Notice the stammer. It's a very small point, but significant. Go earlier in the issue, see how Sandy talks and acts during the robbery before it goes wrong. Go to JSA Returns and read "A Terrifying Hour" and see how he acts there (for more specific Geoff Johns characterization), go to the JSA issue of Sins of Youth (he's a little quieter there, but he's also the adult reduced physically to a kid, which isn't the same), and if you must, go read Creature in the Velvet Cage. Though it's bad and off-kilter in terms of Post-Crisis character development. Sandy the fucking Golden Boy doesn't stutter. He's brash, confident and smart alecky. He's fast-talking and quipping. He's always smiling. And always saying/thinking about how invulnerable he feels as the Golden Boy.

That stammer, to someone like me who reads way the hell too far into things sometimes, turns into something heartbreaking. That stammer doesn't belong on the Golden Boy. That stammer doesn't even belong on the much quieter and mature adult. (I think little Sandy would totally not have let Hawkman get away with being an ass; he'd say something like "Wow, you're a tough guy, picking on a kid!"). It's a nice subtle touch as to the trauma of the experience I think. (It might be worth noting that we never see grown-up Sand show as much of the smart-ass as he does in the next issue when chained to a giant stalagmite. Still waters run deep and the smart aleck always stays with the man.)

Last one fast forward a bit more, the fight is over, which maybe negates my whole point, or does it:

Aftermath

Yep, he's okay now that he's safe. It's not like he's ever going to *lie* to *Wesley* about his state, right? (JSA 70: "I told him I didn't remember being locked in this cage. That I wasn't aware of anything all those years. I lied."/"And to make Sandman follow me-- --I'll have to lie again." "You have nothing to blame yourself for, Wesley. I didn't feel a thing.") It doesn't read like textbook repression/denial at all right? And denial's not remotely a common reaction to that sort of trauma, especially among male victims...

Riiiight.

And hell, it would explain a lot. His skittishness with Kendra, for example. He hasn't said one word to her about it (except when out of his head, which doesn't count), he hasn't pursued her at all, and even the dream/fantasy in the hospital room in 64 is very, surprisingly chaste for a young man. Could be that he's just a nice young man and very old-fashioned. But it might not.

Anyway, I bring this up for a reason. I very much...well, enjoyed isn't the right word...but I reread this storyline a lot. And each time I reread, I become more...certain that there are indeed subtextual implications of sexual assault.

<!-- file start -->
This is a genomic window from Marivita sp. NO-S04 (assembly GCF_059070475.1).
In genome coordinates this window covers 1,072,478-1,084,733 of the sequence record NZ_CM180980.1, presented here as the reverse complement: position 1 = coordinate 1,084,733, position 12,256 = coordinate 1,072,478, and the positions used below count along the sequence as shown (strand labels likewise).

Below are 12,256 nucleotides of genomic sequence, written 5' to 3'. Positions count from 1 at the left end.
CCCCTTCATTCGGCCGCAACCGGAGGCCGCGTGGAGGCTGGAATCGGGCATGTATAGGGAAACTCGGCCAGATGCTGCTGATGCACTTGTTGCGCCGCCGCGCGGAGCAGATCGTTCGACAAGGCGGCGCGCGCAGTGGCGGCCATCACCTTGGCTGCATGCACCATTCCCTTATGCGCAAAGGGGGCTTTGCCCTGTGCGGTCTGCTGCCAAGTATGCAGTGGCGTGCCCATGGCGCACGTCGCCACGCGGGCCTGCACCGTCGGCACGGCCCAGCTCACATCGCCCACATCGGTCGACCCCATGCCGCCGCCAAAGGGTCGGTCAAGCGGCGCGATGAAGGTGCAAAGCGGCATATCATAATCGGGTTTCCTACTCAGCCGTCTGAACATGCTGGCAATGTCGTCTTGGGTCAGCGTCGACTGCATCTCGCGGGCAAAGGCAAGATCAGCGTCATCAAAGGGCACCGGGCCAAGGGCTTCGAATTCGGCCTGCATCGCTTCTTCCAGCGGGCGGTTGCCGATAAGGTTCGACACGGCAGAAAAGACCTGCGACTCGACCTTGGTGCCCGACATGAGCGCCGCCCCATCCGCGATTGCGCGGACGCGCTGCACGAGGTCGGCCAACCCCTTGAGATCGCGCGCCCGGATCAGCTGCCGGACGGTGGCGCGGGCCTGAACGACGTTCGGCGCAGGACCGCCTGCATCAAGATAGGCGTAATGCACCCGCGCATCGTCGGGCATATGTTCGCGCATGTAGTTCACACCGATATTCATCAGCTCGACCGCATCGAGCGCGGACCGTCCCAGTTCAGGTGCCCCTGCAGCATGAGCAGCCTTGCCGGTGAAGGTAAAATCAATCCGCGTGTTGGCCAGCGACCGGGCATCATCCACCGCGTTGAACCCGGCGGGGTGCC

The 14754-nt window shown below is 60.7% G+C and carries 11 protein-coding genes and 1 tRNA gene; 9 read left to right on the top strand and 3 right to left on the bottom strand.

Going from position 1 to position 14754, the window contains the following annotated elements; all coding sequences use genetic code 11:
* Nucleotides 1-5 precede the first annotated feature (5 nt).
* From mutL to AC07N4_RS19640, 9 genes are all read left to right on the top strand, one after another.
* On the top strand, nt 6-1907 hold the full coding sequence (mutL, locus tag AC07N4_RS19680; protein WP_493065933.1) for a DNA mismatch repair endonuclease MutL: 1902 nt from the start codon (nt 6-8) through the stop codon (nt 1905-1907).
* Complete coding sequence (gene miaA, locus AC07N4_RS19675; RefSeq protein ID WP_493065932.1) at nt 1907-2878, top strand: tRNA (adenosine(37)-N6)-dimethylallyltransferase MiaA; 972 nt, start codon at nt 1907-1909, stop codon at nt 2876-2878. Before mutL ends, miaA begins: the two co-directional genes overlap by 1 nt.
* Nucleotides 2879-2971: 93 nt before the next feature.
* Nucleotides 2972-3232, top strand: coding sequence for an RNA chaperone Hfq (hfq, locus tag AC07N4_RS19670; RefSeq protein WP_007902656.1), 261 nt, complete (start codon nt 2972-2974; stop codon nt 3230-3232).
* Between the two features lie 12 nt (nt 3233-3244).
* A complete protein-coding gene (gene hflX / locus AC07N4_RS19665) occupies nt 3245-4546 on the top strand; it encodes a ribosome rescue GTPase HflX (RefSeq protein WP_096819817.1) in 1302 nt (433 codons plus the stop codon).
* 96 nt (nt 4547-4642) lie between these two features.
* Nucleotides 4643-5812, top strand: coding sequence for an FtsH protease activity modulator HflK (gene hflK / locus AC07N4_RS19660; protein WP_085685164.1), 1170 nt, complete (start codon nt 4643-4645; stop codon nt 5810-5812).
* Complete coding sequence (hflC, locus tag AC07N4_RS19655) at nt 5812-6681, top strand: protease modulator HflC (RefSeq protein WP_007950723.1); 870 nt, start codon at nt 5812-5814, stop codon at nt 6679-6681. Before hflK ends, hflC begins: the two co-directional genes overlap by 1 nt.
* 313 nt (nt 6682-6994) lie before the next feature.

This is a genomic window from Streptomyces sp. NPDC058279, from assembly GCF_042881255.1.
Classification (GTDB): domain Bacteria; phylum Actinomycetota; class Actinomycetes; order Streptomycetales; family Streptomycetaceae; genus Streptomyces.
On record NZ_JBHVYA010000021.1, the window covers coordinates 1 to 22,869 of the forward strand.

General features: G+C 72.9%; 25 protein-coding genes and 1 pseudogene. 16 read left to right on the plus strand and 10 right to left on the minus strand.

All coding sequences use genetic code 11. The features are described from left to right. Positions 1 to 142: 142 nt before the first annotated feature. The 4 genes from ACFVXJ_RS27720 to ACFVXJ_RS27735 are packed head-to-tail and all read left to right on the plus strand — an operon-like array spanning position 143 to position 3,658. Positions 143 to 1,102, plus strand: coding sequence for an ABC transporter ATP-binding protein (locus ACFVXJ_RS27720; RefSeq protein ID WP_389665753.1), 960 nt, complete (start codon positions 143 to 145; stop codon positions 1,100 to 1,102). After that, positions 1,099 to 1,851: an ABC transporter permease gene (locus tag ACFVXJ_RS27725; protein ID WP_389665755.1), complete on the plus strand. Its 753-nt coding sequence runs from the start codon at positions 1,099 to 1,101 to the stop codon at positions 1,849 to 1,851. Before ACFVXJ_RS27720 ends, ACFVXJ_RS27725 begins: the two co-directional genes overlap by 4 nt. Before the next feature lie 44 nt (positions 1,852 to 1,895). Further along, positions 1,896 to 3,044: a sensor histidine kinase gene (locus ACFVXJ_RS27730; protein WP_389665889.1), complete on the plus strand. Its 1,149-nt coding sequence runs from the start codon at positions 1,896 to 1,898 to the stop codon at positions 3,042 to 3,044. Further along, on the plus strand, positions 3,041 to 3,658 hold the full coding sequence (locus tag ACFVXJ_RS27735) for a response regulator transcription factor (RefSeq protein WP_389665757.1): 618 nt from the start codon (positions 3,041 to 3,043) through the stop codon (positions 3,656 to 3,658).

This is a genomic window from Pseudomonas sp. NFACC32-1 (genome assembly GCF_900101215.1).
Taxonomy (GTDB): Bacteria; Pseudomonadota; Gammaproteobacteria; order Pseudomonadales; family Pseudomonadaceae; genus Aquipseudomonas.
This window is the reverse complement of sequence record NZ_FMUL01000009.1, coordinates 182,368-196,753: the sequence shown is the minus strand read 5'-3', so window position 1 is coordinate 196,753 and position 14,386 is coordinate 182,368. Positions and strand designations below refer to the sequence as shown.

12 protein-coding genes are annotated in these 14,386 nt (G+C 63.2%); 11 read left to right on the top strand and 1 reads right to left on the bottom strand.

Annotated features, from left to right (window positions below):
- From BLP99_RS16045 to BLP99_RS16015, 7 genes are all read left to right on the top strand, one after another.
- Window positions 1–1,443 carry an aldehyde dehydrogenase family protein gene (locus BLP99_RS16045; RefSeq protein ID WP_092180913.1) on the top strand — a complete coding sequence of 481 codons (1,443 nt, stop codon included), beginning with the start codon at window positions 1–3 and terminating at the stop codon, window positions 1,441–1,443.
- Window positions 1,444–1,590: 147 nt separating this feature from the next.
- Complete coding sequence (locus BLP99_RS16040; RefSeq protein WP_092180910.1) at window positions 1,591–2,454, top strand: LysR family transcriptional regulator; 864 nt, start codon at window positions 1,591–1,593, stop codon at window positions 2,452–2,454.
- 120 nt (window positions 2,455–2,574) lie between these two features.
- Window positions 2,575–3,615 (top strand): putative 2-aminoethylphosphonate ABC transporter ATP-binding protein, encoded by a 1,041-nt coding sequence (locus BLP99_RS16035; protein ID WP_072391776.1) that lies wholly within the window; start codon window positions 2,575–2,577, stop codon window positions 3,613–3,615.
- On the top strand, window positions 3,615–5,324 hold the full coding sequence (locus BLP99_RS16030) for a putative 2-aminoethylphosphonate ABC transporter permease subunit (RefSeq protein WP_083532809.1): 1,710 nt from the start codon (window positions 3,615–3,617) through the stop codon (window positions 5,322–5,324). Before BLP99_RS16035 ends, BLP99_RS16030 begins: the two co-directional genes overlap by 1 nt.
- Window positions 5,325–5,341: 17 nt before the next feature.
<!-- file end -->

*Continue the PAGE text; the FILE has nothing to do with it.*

So why am I okay with it?

Well, there's the deniability factor. It's not stated, it's implied at best, and possibly not even intentionally so, though I think the clothing in particular seems like too subtle and deliberate a touch to be unintentional. But if you don't want to read it that way, you don't have to. There's enough overtly traumatizing factors to suit the story that the subtext only adds an additional gloss of horror. Also because if it's never brought up, then it can't bog down the storyline in depressing angst (c.f. Outsiders) (Though damn if it wouldn't be satisfying seeing the old school JSAers: Alan, Jay, Ted...hell even Carter tear Sorrow apart for it. Hell, I bet Pat Dugan would get in on the act...probably worse than the others, he's *got* kids that age). But regardless...

There's the shock factor. Rape is supposed to be shocking after all, that's why they started using it and why so many people ran with the idea. It's supposed to be viscerally horrific. But we see it so damn often now that it's lost that. When I see that sort of plotline, I only ever see exasperation. But as I said, reading JSA...I sincerely reacted with: "I can't believe they actually went there." I was disgusted and horrified. But in the right way. In the, "I'm so into this storyline that I actually want to eviscerate this badguy" sort of way.

There's the characterization factor. Now I'm not trying to say rape victims can't move beyond it to be strong and forceful, that's a ridiculous thing to say. But there are particular characters that the past-rape storyline works best in the past of than others. Wonder Woman and Power Girl should not be. Not because of their personalities so much, but their symbolic attributes. Yes a woman who is raped can be as strong as either of these women, but these women are supposed to represent the idealized notion of womanhood. As such, I have to say, they should be inviolate. Now, Grace Choi, for all my problems with that storyline, makes sense. She's strong and wonderful, and she's clearly had experience with the darker aspects of the world and moved beyond them.